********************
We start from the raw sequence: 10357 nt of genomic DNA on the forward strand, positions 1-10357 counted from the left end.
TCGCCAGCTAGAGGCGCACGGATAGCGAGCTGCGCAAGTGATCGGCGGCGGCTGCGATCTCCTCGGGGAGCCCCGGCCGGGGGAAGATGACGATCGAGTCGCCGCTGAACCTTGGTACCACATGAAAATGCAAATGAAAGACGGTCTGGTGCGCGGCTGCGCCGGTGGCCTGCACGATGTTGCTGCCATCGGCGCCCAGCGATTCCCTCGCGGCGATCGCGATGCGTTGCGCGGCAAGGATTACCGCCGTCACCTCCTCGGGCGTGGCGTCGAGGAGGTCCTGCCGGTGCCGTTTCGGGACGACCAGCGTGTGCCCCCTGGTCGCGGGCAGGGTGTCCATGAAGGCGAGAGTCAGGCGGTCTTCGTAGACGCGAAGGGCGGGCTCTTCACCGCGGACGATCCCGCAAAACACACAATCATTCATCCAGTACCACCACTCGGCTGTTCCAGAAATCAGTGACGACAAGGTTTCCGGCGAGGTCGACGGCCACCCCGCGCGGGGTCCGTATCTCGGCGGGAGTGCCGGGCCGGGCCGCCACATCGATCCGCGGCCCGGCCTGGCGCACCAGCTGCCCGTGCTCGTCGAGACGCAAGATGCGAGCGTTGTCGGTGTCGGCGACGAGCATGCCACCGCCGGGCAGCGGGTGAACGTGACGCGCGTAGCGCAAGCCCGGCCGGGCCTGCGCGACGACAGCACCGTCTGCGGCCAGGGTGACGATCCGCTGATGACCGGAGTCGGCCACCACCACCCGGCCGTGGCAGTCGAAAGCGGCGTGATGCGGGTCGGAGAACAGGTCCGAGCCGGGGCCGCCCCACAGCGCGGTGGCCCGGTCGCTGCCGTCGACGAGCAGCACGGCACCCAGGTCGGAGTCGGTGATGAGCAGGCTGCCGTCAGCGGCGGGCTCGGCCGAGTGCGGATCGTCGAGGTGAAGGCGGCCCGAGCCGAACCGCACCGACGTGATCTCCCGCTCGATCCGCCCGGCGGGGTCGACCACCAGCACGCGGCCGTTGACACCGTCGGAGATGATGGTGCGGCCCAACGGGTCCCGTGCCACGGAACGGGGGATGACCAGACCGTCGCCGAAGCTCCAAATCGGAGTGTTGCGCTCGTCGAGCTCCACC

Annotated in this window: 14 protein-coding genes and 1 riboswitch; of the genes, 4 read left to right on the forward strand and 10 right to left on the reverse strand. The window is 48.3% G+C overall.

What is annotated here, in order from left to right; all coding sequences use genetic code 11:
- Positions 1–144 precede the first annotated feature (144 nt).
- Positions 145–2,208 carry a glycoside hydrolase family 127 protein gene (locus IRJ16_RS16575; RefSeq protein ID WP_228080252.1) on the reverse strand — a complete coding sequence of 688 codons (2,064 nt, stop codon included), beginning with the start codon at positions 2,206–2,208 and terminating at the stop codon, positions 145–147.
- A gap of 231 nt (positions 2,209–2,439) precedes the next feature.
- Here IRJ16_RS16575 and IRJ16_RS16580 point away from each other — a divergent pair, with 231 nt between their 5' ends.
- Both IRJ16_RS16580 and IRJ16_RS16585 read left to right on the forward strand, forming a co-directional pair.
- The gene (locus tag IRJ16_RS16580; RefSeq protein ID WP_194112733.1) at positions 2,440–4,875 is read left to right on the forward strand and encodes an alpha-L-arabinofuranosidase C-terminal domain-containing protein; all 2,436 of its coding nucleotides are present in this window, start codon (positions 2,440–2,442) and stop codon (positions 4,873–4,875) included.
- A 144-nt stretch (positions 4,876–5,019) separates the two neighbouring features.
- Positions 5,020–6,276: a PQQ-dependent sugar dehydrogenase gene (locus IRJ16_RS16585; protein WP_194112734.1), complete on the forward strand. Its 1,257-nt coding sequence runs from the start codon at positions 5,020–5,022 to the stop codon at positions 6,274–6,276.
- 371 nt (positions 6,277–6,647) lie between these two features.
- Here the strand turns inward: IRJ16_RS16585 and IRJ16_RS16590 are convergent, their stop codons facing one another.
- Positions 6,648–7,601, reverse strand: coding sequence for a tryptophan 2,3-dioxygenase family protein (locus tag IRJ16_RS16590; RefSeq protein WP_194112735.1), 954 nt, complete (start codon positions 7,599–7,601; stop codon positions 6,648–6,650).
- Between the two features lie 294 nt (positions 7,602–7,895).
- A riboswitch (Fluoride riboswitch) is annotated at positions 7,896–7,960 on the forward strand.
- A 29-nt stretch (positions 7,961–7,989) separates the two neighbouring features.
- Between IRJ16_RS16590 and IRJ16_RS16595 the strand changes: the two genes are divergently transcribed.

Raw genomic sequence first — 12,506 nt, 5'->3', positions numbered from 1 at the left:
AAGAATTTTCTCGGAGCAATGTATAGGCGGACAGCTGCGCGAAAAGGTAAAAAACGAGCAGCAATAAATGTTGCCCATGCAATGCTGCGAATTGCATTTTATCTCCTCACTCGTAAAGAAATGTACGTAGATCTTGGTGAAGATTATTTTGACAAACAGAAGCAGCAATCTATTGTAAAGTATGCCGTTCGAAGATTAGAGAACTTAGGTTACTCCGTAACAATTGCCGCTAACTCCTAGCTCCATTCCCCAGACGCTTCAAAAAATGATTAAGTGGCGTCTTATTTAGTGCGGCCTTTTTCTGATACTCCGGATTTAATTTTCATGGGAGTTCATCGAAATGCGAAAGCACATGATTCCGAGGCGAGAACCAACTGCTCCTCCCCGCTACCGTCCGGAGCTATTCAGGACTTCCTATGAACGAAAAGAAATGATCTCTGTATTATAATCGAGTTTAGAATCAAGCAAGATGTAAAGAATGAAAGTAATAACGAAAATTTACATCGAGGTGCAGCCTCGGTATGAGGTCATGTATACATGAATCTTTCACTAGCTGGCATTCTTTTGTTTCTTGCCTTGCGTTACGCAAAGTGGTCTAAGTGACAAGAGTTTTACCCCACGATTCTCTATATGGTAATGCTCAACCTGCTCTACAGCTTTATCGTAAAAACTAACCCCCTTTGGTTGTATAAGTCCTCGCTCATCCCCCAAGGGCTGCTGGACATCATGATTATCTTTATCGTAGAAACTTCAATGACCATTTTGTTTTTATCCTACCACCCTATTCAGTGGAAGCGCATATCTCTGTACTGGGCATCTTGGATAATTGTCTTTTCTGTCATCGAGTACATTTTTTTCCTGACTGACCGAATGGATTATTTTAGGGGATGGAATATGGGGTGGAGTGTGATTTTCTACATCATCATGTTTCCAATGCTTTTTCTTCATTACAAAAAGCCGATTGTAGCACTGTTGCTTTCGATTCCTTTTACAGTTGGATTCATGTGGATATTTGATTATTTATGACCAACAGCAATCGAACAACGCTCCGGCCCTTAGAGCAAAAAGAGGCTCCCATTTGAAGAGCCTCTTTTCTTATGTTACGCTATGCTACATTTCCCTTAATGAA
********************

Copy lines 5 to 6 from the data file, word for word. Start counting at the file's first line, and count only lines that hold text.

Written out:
- Positions 1–144 precede the first annotated feature (144 nt).
- Positions 145–2,208 carry a glycoside hydrolase family 127 protein gene (locus IRJ16_RS16575; RefSeq protein ID WP_228080252.1) on the reverse strand — a complete coding sequence of 688 codons (2,064 nt, stop codon included), beginning with the start codon at positions 2,206–2,208 and terminating at the stop codon, positions 145–147.